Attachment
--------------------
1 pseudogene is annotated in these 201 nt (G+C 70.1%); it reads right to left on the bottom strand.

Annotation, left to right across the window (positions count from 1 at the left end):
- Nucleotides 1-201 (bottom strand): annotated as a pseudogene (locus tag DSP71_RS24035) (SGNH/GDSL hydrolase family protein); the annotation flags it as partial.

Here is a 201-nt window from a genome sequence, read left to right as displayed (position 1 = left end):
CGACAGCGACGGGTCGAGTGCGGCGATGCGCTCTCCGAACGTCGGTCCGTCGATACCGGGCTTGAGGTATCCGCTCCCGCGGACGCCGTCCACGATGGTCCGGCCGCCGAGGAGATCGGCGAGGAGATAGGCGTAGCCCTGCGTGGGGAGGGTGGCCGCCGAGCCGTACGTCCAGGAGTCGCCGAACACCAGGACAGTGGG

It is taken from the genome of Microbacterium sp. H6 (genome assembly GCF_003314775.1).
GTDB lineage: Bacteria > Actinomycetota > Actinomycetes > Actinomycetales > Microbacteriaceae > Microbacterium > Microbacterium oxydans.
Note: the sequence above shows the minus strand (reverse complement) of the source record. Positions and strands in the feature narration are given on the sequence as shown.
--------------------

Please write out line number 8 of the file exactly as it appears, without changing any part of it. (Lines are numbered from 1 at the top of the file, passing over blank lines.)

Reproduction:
Note: the sequence above shows the minus strand (reverse complement) of the source record. Positions and strands in the feature narration are given on the sequence as shown.